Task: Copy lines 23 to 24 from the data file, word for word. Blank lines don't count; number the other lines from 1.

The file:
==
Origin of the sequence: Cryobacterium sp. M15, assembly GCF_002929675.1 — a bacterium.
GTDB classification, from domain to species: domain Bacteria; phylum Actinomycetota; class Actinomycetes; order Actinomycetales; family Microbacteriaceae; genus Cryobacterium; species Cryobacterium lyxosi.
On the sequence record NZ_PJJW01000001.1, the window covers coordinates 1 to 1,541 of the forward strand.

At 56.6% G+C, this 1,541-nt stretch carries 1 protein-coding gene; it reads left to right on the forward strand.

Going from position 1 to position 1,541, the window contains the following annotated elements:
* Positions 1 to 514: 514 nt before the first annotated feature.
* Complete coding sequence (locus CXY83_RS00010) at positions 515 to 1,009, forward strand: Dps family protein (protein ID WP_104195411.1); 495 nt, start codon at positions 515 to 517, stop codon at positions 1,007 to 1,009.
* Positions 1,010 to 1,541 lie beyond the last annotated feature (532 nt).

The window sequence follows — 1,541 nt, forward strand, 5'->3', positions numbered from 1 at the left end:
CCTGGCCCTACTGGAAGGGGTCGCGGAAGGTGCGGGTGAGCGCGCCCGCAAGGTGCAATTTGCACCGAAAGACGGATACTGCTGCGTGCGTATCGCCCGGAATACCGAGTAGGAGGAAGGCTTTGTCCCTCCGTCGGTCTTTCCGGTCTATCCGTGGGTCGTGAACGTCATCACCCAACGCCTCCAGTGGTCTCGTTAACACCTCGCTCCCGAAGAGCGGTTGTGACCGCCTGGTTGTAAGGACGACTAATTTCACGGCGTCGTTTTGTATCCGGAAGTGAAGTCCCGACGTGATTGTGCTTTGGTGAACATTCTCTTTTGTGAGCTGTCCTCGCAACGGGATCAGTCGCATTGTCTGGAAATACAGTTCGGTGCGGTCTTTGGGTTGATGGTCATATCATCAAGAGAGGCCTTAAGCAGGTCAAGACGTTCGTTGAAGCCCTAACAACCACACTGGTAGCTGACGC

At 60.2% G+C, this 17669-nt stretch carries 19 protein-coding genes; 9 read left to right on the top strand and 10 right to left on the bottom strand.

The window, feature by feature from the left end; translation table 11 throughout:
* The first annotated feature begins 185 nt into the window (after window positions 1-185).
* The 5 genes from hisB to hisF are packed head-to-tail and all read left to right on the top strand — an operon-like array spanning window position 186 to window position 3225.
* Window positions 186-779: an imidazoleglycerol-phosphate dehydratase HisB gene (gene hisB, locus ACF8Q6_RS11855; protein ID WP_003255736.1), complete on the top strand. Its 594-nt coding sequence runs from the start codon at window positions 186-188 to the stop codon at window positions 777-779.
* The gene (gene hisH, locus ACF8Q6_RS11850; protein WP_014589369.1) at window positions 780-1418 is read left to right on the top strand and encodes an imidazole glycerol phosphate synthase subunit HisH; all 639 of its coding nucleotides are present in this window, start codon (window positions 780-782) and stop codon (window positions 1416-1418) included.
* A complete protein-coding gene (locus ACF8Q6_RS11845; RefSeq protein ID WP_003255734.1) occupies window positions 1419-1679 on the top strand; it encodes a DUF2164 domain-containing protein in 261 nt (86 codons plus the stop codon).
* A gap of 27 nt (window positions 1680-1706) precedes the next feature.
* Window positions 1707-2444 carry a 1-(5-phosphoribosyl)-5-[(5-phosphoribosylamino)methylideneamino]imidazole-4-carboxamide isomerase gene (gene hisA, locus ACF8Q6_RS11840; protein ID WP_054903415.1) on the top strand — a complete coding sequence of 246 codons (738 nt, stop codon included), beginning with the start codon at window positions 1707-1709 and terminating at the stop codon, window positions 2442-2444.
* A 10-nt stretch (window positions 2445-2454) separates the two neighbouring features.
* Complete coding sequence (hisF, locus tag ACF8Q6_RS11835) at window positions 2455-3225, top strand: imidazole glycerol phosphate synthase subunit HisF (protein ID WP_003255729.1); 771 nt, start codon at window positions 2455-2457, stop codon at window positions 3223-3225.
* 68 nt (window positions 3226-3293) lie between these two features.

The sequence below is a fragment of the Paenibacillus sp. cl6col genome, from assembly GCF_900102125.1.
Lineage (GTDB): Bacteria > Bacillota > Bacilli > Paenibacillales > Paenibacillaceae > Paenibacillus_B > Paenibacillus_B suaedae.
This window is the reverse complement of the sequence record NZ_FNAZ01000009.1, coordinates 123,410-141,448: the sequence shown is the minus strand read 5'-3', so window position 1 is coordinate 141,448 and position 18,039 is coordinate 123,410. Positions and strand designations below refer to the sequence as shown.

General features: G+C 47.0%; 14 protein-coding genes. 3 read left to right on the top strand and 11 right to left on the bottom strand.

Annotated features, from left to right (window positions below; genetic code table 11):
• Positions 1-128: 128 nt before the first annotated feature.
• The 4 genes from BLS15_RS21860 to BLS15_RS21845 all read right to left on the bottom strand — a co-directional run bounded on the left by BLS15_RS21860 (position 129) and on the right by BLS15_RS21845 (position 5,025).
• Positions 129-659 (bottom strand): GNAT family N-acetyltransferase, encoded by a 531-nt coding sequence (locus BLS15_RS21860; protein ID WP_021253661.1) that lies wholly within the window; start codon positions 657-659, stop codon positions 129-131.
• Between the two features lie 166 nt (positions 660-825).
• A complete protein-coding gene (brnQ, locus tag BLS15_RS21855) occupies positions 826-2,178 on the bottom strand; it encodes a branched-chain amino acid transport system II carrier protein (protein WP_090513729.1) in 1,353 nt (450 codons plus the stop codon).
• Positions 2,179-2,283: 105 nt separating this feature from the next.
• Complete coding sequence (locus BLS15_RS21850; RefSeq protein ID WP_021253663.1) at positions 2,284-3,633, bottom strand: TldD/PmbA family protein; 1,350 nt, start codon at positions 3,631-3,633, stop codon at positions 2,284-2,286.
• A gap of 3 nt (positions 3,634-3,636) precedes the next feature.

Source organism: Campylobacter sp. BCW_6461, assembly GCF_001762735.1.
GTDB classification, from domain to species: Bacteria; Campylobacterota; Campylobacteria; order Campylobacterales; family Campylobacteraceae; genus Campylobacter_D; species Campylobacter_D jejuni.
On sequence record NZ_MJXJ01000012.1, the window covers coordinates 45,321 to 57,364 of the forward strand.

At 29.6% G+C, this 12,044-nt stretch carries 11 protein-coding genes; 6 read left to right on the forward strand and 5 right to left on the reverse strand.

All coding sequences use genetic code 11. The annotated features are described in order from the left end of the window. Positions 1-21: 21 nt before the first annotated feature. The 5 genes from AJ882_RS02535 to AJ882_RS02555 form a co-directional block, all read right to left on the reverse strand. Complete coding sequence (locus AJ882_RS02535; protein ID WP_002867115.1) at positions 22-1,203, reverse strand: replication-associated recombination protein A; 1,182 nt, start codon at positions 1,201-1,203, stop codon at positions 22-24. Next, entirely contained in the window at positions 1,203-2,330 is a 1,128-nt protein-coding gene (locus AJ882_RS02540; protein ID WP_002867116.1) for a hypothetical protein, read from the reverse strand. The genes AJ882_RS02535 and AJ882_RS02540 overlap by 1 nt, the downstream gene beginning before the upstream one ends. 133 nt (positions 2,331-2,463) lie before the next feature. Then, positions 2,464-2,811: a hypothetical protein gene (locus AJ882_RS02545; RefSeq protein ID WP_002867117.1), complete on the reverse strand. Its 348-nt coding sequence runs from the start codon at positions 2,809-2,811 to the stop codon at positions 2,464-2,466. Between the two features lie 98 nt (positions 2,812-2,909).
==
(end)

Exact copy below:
The sequence below is a fragment of the Paenibacillus sp. cl6col genome, from assembly GCF_900102125.1.
Lineage (GTDB): Bacteria > Bacillota > Bacilli > Paenibacillales > Paenibacillaceae > Paenibacillus_B > Paenibacillus_B suaedae.